The scary story of the girl who escaped from the dark and cruel Amish community
The Amish are a traditional Christian fraternity known for their simple lives, their simple attire and their reluctance to embrace the many comforts of modern technology. Despite their differences, they are closely associated with the Mennonite church.
The history of the Amish church began with a schism in Switzerland within a group of Swiss Baptists in Alsace in 1693 under the leadership of Jakob Ammann. Those who followed Ammann became known as the Amish.
In the early 18th century, many Amish and Mennonites immigrated to Pennsylvania for a variety of reasons. Today, the more traditional descendants of the Amish continue to speak Pennsylvania German, also known as Pennsylvania Dutch. However, a Swiss-Germanic dialect predominates in some communities of the Old Amish Order, especially in the US state of Indiana. As of 2000, more than 165,000 Old Class Amish live in the United States and about 1,500 live in Canada. A 2008 study showed that their population has grown to 227,000. In 2010 their population had grown by 10% in the last two years to 249,000, with increasing movement to the west.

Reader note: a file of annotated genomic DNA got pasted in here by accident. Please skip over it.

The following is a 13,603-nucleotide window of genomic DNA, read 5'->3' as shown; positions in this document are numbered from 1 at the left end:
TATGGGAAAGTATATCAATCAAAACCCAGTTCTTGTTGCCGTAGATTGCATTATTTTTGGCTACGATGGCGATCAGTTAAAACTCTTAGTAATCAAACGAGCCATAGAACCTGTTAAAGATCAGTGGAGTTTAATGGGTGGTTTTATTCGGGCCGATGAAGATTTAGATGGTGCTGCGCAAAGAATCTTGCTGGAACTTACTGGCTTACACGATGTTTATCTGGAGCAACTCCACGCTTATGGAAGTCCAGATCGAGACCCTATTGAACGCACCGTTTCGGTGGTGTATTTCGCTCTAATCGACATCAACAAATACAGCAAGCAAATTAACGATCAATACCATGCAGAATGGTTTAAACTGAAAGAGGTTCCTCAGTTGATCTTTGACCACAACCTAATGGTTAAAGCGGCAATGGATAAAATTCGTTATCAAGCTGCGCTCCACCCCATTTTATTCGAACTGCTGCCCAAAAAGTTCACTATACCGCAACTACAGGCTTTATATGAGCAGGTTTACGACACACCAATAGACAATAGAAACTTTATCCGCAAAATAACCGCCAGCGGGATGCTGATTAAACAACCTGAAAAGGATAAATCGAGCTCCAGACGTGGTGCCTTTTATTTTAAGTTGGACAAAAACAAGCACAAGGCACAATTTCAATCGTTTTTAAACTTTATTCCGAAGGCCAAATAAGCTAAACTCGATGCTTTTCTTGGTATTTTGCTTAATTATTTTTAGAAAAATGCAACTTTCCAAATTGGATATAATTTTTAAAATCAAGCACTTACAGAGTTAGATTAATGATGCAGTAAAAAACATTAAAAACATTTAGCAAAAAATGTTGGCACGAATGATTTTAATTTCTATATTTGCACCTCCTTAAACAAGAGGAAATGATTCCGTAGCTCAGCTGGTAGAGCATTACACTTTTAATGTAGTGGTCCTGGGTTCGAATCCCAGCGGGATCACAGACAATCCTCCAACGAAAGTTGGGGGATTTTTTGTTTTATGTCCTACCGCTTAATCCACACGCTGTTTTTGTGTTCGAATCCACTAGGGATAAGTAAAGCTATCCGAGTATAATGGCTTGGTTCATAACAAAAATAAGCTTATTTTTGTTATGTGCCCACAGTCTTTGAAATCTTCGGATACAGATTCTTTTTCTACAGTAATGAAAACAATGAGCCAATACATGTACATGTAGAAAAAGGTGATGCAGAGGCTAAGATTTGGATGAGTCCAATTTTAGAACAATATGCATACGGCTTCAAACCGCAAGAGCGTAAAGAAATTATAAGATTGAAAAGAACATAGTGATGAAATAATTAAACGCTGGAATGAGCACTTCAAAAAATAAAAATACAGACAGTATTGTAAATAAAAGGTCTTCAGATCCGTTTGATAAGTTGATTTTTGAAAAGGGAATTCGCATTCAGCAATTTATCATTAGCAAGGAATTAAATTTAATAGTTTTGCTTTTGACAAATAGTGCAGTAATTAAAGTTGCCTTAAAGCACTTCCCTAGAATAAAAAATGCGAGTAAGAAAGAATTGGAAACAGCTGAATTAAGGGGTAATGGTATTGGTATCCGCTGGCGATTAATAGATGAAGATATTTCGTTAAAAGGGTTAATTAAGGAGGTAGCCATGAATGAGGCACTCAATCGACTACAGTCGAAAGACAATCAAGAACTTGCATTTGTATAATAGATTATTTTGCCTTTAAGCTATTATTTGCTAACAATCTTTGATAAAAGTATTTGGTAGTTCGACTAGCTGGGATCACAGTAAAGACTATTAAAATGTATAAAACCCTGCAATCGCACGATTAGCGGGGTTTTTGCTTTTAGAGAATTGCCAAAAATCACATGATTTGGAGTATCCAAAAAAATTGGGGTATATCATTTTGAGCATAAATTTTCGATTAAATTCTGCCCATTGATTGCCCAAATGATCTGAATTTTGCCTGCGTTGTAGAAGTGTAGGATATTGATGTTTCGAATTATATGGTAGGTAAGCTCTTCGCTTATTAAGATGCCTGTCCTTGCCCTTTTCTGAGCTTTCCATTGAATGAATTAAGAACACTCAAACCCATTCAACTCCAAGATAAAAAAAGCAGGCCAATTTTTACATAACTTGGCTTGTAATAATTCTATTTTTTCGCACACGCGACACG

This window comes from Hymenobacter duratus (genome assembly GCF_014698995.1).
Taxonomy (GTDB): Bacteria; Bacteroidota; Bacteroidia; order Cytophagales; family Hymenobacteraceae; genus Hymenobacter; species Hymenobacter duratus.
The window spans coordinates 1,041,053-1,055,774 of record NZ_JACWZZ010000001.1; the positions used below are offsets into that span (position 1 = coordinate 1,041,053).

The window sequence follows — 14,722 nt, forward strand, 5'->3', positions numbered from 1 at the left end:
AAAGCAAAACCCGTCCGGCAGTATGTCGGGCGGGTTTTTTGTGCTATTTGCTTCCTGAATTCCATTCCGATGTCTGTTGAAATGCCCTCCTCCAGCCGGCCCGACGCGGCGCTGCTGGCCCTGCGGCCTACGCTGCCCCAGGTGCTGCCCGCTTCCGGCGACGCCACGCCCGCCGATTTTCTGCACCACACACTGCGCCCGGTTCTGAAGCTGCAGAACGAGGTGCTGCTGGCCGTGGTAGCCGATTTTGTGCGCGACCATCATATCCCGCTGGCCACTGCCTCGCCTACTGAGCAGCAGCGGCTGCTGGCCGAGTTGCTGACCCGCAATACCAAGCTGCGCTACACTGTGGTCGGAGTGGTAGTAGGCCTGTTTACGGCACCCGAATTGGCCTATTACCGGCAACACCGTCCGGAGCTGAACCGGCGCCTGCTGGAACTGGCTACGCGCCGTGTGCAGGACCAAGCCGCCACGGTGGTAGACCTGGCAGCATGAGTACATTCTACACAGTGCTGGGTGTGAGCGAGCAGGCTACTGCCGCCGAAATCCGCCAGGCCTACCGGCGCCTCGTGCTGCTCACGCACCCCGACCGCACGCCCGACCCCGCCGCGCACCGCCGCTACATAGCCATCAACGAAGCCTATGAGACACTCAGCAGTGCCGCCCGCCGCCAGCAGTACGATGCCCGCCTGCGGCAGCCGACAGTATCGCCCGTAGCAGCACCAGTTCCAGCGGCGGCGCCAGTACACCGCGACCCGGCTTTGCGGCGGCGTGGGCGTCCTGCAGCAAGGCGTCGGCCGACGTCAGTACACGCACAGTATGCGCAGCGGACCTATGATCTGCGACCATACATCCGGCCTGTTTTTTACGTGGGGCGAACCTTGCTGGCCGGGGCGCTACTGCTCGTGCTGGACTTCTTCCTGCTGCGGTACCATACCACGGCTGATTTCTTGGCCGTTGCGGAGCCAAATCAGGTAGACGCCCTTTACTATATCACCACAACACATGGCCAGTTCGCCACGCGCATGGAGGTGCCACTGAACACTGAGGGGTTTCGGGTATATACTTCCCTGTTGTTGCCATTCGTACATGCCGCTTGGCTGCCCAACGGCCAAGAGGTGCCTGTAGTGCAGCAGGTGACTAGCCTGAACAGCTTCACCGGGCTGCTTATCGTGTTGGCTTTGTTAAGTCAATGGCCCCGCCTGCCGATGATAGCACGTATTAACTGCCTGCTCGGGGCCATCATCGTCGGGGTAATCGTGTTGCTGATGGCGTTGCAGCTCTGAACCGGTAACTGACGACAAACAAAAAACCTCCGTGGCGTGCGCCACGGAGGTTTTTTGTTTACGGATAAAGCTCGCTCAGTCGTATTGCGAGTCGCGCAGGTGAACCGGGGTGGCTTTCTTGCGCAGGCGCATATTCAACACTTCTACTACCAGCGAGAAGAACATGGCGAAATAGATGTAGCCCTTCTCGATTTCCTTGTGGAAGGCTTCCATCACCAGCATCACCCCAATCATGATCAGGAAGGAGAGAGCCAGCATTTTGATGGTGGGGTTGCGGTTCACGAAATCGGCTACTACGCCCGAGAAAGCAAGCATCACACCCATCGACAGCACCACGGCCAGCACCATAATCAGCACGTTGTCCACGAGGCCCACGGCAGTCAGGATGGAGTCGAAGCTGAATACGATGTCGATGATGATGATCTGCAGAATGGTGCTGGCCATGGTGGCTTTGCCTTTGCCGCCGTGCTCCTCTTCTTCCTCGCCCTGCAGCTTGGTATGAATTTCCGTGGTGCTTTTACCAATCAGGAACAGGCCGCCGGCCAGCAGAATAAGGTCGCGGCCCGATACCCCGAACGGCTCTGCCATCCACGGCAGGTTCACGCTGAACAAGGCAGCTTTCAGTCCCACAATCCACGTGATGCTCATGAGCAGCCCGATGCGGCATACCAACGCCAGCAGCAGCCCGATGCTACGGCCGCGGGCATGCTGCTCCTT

Amish church members begin with baptism, usually between the ages of 16 and 25. This is required for marriage and when a person is associated with the church, he or she can be married by faith. Church parishes include an average of 20 to 40 families, and worship services are held every other Sunday at a member’s home. The parish is led by a bishop and several priests and deacons. The rules of the church, the Ordnung, must be obeyed by all members and cover most aspects of daily life. The rules include prohibitions or restrictions on the use of electricity, telephones, cars, and even clothing. Most Amish do not buy private insurance or participate in social security. As modern-day Baptists, members of the Amish church offer virtually no resistance and do not perform any kind of military service.
Members who do not comply with these community rules and are not persuaded to repent are expelled. Nearly 90% of Amish teens choose to be baptized and join the Church. Rumspringa is a process that enables teens to get out and get to know the world away from the Amish. Those who return become worthy members of the community. Amish church groups seek to maintain segregation from the non-Amish world. There is generally a strong attachment to church and family relationships. As a rule, they run their own schools in one room and interrupt the formal education in the eighth grade (age 13-14). They value rural life, manual labor and humility.